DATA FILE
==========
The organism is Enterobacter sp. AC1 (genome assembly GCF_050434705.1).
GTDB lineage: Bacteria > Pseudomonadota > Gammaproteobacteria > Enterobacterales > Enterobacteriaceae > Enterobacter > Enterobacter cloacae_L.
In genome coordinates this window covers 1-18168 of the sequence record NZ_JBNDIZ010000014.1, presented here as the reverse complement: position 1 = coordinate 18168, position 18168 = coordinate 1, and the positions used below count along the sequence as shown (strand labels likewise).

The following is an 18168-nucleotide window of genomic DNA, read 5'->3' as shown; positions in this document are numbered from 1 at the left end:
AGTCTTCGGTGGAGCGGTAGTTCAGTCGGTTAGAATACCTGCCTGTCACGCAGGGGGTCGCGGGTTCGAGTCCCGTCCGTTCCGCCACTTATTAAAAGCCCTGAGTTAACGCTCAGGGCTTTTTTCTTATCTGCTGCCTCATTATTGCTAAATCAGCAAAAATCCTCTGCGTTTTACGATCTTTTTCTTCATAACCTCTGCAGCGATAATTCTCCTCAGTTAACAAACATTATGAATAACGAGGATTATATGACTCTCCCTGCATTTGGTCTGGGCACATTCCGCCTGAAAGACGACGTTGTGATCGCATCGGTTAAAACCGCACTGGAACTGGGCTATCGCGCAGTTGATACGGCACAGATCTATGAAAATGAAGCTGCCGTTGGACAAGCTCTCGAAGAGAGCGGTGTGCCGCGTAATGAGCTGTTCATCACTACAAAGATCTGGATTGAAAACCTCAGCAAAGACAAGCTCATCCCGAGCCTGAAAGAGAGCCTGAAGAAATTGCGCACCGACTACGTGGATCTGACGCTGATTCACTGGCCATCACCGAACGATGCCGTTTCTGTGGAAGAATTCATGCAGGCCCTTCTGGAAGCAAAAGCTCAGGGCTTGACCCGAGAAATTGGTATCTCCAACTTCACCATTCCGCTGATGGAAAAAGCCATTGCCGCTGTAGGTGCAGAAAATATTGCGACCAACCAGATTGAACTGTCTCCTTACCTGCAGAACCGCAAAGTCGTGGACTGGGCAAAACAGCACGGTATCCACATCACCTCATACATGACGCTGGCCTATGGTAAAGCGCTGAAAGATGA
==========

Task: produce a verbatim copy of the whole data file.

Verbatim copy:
The organism is Enterobacter sp. AC1 (genome assembly GCF_050434705.1).
GTDB lineage: Bacteria > Pseudomonadota > Gammaproteobacteria > Enterobacterales > Enterobacteriaceae > Enterobacter > Enterobacter cloacae_L.
In genome coordinates this window covers 1-18168 of the sequence record NZ_JBNDIZ010000014.1, presented here as the reverse complement: position 1 = coordinate 18168, position 18168 = coordinate 1, and the positions used below count along the sequence as shown (strand labels likewise).

The following is an 18168-nucleotide window of genomic DNA, read 5'->3' as shown; positions in this document are numbered from 1 at the left end:
AGTCTTCGGTGGAGCGGTAGTTCAGTCGGTTAGAATACCTGCCTGTCACGCAGGGGGTCGCGGGTTCGAGTCCCGTCCGTTCCGCCACTTATTAAAAGCCCTGAGTTAACGCTCAGGGCTTTTTTCTTATCTGCTGCCTCATTATTGCTAAATCAGCAAAAATCCTCTGCGTTTTACGATCTTTTTCTTCATAACCTCTGCAGCGATAATTCTCCTCAGTTAACAAACATTATGAATAACGAGGATTATATGACTCTCCCTGCATTTGGTCTGGGCACATTCCGCCTGAAAGACGACGTTGTGATCGCATCGGTTAAAACCGCACTGGAACTGGGCTATCGCGCAGTTGATACGGCACAGATCTATGAAAATGAAGCTGCCGTTGGACAAGCTCTCGAAGAGAGCGGTGTGCCGCGTAATGAGCTGTTCATCACTACAAAGATCTGGATTGAAAACCTCAGCAAAGACAAGCTCATCCCGAGCCTGAAAGAGAGCCTGAAGAAATTGCGCACCGACTACGTGGATCTGACGCTGATTCACTGGCCATCACCGAACGATGCCGTTTCTGTGGAAGAATTCATGCAGGCCCTTCTGGAAGCAAAAGCTCAGGGCTTGACCCGAGAAATTGGTATCTCCAACTTCACCATTCCGCTGATGGAAAAAGCCATTGCCGCTGTAGGTGCAGAAAATATTGCGACCAACCAGATTGAACTGTCTCCTTACCTGCAGAACCGCAAAGTCGTGGACTGGGCAAAACAGCACGGTATCCACATCACCTCATACATGACGCTGGCCTATGGTAAAGCGCTGAAAGATGA